Let me tell you about my talk! Remember when I first told you that we were all to prepare a talk each week and they only picked 2 missionaries to give them each week and that with my luck I would probably give one before my time was up here at the MTC? Well I guess you can call yesterday a self-fullfilling prophecy because I totally got called on. Our district knew it would be our turn to give talks because none of us had yet. The topic was Enduring to the End and I made it more specific by saying how faith in Christ is a part of enduring to the end. I used the story in Matt 14:22-33 and related Peter joining Christ on the water to how we all can "walk through the storms" and challenges of this life if we have faith. We are also like Peter when he starts to sink because "as he saw the wind boisterous" he took his focus,his faith, off of Christ and allowed his worries about his surroundings and circumstance to waver his faith. There is a good message in this scriputre that we can gain strenth from because as soon as Peter cries for Christ to save him from sinking, Christ immediately stretches out his hand to save him. If we can remember to rely on Christ in this life, and retain our faith in him, he will help us endure the mighty storms of life. It was a great talk but I would not have been able to come up with it on my own. Once again, divine help. I encourage you all to read that story this week.
I hope all is well back in the Midwest. I will be over in that area soon enough.
Wo ai ni men!
Sister Jordan

So close,yet so far away....!

Ni hao!
The generation above my generation is leaving this week. So jealous! I love the MTC but I know I am going to love England more. Like they say, at the MTC the campus is your world. A very small world. haha. Only two more weeks.
This week hasn't been too eventful. A few days ago my companion and I ran into some native Chinese speakers and one Elder was like "do you want to teach me?" So very abruptly we tried giving him a short little lesson like he was an investigator. He talked so fast and he had a Beijing accent so yep, didn't understand most of what he said. Accents make all of the difference when you are trying to understand others. He stopped us maybe five minutes in and was like "Ok.. first, you need to look me in the eyes. Second, if what you are saying is not interesting to me, then I will forget you. Try and share your message in 2 sentences." All good advice, and I later thought of what I would have done differently. The next time I have to do a street contact (in England I hope) I will be so much better prepared. And let's hope I can understand them too haha. The next day we ran into some native Chinese sisters and we spoke to them for a little and they complimented us on our accents. Yes!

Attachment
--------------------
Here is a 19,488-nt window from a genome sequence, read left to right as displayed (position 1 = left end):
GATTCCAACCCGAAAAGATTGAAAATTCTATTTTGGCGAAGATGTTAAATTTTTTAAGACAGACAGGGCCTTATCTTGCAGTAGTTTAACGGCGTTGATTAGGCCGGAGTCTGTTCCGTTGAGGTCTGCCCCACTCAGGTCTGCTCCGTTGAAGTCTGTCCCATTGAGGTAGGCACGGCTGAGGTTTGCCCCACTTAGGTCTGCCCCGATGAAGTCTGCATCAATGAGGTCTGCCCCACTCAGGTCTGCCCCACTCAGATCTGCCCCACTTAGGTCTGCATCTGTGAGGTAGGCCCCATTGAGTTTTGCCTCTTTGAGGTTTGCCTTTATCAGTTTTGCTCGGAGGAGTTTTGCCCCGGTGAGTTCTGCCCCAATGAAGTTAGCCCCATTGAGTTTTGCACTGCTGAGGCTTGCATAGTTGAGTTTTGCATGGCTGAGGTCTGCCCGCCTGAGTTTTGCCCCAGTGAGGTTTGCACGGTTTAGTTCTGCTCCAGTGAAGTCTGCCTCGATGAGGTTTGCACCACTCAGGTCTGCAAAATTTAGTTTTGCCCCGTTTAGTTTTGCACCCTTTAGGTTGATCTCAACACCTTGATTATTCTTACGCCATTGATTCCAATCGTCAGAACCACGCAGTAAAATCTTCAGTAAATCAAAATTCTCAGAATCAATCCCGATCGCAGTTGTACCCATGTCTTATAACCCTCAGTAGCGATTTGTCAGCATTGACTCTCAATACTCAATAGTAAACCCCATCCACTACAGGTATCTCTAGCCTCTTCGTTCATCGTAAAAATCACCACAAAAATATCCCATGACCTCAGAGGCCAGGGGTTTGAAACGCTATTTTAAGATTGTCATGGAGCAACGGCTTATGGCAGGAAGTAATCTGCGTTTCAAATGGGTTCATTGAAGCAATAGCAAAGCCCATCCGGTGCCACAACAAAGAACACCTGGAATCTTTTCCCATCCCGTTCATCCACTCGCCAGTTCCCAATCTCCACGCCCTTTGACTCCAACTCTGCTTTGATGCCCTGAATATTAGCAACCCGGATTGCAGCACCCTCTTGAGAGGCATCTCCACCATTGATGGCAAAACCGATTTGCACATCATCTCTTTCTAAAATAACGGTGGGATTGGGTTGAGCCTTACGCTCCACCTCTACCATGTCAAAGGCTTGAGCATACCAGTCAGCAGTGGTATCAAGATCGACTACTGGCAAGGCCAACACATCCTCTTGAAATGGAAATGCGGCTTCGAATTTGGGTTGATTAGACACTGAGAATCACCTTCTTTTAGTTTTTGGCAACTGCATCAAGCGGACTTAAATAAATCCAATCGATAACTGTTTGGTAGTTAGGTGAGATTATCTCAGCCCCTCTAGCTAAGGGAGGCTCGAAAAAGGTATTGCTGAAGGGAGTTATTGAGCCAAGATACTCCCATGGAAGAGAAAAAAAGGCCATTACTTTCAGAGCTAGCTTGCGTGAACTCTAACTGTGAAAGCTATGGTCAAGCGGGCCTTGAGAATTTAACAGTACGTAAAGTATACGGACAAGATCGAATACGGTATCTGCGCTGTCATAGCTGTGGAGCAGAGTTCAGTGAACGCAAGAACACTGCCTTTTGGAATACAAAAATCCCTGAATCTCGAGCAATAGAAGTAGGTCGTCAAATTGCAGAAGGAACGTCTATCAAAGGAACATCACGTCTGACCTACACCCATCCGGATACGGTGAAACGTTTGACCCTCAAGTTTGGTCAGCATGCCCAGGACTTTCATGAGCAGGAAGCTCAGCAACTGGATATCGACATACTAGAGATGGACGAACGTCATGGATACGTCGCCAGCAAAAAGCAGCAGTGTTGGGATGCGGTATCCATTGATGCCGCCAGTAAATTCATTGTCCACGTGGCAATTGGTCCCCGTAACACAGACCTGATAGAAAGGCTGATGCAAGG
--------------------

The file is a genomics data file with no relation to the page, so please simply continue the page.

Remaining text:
So one of my teachers loves to ask a very hard question to answer and then always calls on me to answer. Each time I know it's coming but I always have a hope that he will just call on someone else. Everytime he calls on me I just like "Of course!" and we all laugh because it's true, I always get the hardest question. No worries though. I am usually able to answer with out too much of a struggle now.
The other day in class we were practicing a grammar principle while one of us was the missionary and the other person in our district would act like an investigator. It was my turn to be the missionary and I asked the Elder who was acting as the investigator if he had ever read the bible before. The way it works in Mandarin, the word for "read" can also be used to say "see/ look" and so this Elder was being difficult and was like "Yeah, I've seen my friend read the bible before." -_- Not the answer I was looking for. So after re asking the question three times hoping he would catch on to what I was asking, I meant to say to him "you don't understand my question!" but instead I ended up saying "you don't understand my body!" Haha. The word for body and question sound very similar and in my frustration I used the wrong one. We had a good laugh about that one.
We taught again that investigator who gave us a hard time. This second time around was a lot better. We taught the first lesson in Preach My Gospel on the Restoration and it went pretty well. Afterwards, the teacher that was acting as that investigator came back and complimented the companionships that taught him. He thought we all did a good job on our lesson on the Restoration.